Sane, normal people are sickened by the jihad and the increasingly frequent atrocities committed in its name. Then there are other people -- Progressive Change Campaign Committee co-founder Adam Green, for example -- who on some bizarre level seem to draw inspiration from it.
Appearing on Ed Schultz's radio show yesterday, one week after an off-duty British soldier was beheaded by two Muslim fanatics on a London street, Green used decidedly peculiar language to describe how he sees Senate Minority Leader Mitch McConnell vulnerable to a challenge. (Audio after the jump)
Ever reach that point when you realize you're arguing with fools? Eric Bolling got there yesterday on Geraldo Rivera's radio show.
Bolling, co-host of the afternoon talk show "The Five" on Fox News, tussled with Rivera and another guest, former New York governor Eliot Spitzer, over the Obama administration's response to the terrorist attack on an American diplomatic compound in Benghazi last September. (Audio after the jump).
Hard to believe there are people who think along these lines, but that's left-wing radio for you.
One of its ditziest inhabitants, the habitually juvenile Randi Rhodes, resents that she's far less talented and influential than Fox's Bill O'Reilly, so she responds with insipid analysis. (Audio after the break)
The signs keep accumulating that the IRS scandal is worse than liberals are willing to concede.
On Bill Press's radio show yesterday, a reporter with left-leaning Politico told Press that the Internal Revenue Service dragging its feet on applications for tax-exempt status from tea party groups probably affected the outcome of last year's election. (Video after the jump)
Ah, seems like old times.
Way back when, it was Congressman Jim McDermott's apologia for Saddam Hussein that earned McDermott the enduring nickname "Baghdad Jim." (Audio after page break)
Sometimes it's what they neglect to mention that's more revealing than that was.
Disgraced former CBS anchorman Dan Rather, now broadcasting from obscure AXS TV on the high triple-digit end of the cable dial, told Rachel Maddow of an incident back when he was a reporter devoted to hounding Richard Nixon. (Video after page break).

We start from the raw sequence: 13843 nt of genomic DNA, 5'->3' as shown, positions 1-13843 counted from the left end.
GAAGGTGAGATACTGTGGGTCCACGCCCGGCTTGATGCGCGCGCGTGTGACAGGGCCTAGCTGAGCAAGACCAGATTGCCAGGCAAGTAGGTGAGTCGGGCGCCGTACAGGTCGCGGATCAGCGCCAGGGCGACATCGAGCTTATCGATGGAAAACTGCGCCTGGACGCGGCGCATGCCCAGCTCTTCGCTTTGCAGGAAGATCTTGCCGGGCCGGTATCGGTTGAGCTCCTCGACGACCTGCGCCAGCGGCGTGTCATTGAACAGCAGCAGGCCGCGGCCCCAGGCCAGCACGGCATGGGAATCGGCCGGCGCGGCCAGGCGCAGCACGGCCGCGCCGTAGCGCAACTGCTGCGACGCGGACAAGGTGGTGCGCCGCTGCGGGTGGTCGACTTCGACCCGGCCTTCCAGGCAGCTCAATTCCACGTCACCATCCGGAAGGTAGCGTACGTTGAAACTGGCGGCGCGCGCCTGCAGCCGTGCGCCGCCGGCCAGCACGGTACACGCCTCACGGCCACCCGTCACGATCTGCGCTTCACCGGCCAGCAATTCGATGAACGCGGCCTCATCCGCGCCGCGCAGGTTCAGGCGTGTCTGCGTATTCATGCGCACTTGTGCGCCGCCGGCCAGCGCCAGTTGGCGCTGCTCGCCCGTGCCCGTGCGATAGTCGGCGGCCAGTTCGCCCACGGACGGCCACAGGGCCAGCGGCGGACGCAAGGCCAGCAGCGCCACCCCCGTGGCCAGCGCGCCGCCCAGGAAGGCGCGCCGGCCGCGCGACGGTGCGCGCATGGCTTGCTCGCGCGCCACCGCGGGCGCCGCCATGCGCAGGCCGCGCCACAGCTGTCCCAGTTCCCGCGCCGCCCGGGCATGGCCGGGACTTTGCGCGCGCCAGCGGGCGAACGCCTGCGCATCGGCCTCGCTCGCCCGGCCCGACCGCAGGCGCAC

When Lyndon Johnson lost CBS anchorman Walter Cronkite during the Vietnam War, or so the legend goes, he knew his days in the White House were numbered.
If President Obama hears what previously stalwart liberal ally Ed Schultz said on his radio show yesterday, he may feel a similar chill down his spine. (Audio after page break)
In likely the only time she'll ever publicly utter the name of convicted baby killer Kermit Gosnell, MSNBC's Rachel Maddow ended her self-imposed blackout of the abortionist's trial and told her viewers he'd been found guilty of murder.
Media coverage of Gosnell's two-month trial was "polarizing," Maddow sniffed, perturbed that so many lesser evolved beings remain unconvinced about the necessity or niceties of abortion on demand. (Video after page break)
Leave it to Ed Schultz to conjure up the most deranged spin yet in response to the Internal Revenue Service admitting to undue scrutiny of tea party groups.
While many liberals have been critical of the Obama administration in the wake of the hardly surprising revelation, Schultz on his radio show yesterday was full-throated in his defense of the IRS -- even to the point of making the absurd claim that it showed how conservatives should support President Obama's plan to "simplify" the tax code. (Audio clips after page break)
Hard to believe, but Rachel Maddow once engaged in something resembling journalism in response to the attack in Benghazi.
It came on her MSNBC show only two days after the jihadist onslaught that killed Ambassador Christopher Stevens and three other Americans last September, on the 11th anniversary of 9/11. Maddow described how security in Benghazi had deteriorated for months-- while she inadvertently damned the Obama administration for not providing adequate protection as conditions worsened.